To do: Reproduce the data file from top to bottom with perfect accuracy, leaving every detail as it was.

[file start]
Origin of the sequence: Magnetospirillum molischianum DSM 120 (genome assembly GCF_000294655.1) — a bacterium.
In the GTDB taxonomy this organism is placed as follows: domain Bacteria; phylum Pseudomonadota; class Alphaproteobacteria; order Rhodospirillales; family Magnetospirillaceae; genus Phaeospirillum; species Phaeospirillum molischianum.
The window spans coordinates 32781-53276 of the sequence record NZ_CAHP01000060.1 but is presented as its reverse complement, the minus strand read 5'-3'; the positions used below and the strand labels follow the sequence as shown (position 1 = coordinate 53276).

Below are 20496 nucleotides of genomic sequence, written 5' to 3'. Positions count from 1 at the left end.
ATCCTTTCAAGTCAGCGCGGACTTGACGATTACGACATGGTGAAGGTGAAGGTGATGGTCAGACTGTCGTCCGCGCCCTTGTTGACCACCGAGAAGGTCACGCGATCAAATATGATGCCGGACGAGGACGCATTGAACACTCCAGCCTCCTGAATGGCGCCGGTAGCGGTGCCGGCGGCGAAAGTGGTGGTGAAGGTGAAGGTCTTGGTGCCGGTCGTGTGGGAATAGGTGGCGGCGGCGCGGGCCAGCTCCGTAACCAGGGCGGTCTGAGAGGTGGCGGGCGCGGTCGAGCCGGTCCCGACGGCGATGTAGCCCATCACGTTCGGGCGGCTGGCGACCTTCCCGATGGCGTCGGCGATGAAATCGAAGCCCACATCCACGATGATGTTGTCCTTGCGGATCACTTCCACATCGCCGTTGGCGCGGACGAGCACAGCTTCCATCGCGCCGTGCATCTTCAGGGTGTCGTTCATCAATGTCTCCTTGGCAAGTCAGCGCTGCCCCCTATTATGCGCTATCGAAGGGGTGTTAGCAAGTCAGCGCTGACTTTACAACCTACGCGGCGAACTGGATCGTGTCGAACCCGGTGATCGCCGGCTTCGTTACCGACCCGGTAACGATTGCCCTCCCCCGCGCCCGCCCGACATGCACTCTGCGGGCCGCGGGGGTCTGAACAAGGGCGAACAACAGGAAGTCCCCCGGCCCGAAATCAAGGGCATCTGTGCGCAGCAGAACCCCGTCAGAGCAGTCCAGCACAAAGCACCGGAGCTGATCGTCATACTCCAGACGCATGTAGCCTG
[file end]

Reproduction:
Origin of the sequence: Magnetospirillum molischianum DSM 120 (genome assembly GCF_000294655.1) — a bacterium.
In the GTDB taxonomy this organism is placed as follows: domain Bacteria; phylum Pseudomonadota; class Alphaproteobacteria; order Rhodospirillales; family Magnetospirillaceae; genus Phaeospirillum; species Phaeospirillum molischianum.
The window spans coordinates 32781-53276 of the sequence record NZ_CAHP01000060.1 but is presented as its reverse complement, the minus strand read 5'-3'; the positions used below and the strand labels follow the sequence as shown (position 1 = coordinate 53276).

Below are 20496 nucleotides of genomic sequence, written 5' to 3'. Positions count from 1 at the left end.
ATCCTTTCAAGTCAGCGCGGACTTGACGATTACGACATGGTGAAGGTGAAGGTGATGGTCAGACTGTCGTCCGCGCCCTTGTTGACCACCGAGAAGGTCACGCGATCAAATATGATGCCGGACGAGGACGCATTGAACACTCCAGCCTCCTGAATGGCGCCGGTAGCGGTGCCGGCGGCGAAAGTGGTGGTGAAGGTGAAGGTCTTGGTGCCGGTCGTGTGGGAATAGGTGGCGGCGGCGCGGGCCAGCTCCGTAACCAGGGCGGTCTGAGAGGTGGCGGGCGCGGTCGAGCCGGTCCCGACGGCGATGTAGCCCATCACGTTCGGGCGGCTGGCGACCTTCCCGATGGCGTCGGCGATGAAATCGAAGCCCACATCCACGATGATGTTGTCCTTGCGGATCACTTCCACATCGCCGTTGGCGCGGACGAGCACAGCTTCCATCGCGCCGTGCATCTTCAGGGTGTCGTTCATCAATGTCTCCTTGGCAAGTCAGCGCTGCCCCCTATTATGCGCTATCGAAGGGGTGTTAGCAAGTCAGCGCTGACTTTACAACCTACGCGGCGAACTGGATCGTGTCGAACCCGGTGATCGCCGGCTTCGTTACCGACCCGGTAACGATTGCCCTCCCCCGCGCCCGCCCGACATGCACTCTGCGGGCCGCGGGGGTCTGAACAAGGGCGAACAACAGGAAGTCCCCCGGCCCGAAATCAAGGGCATCTGTGCGCAGCAGAACCCCGTCAGAGCAGTCCAGCACAAAGCACCGGAGCTGATCGTCATACTCCAGACGCATGTAGCCTG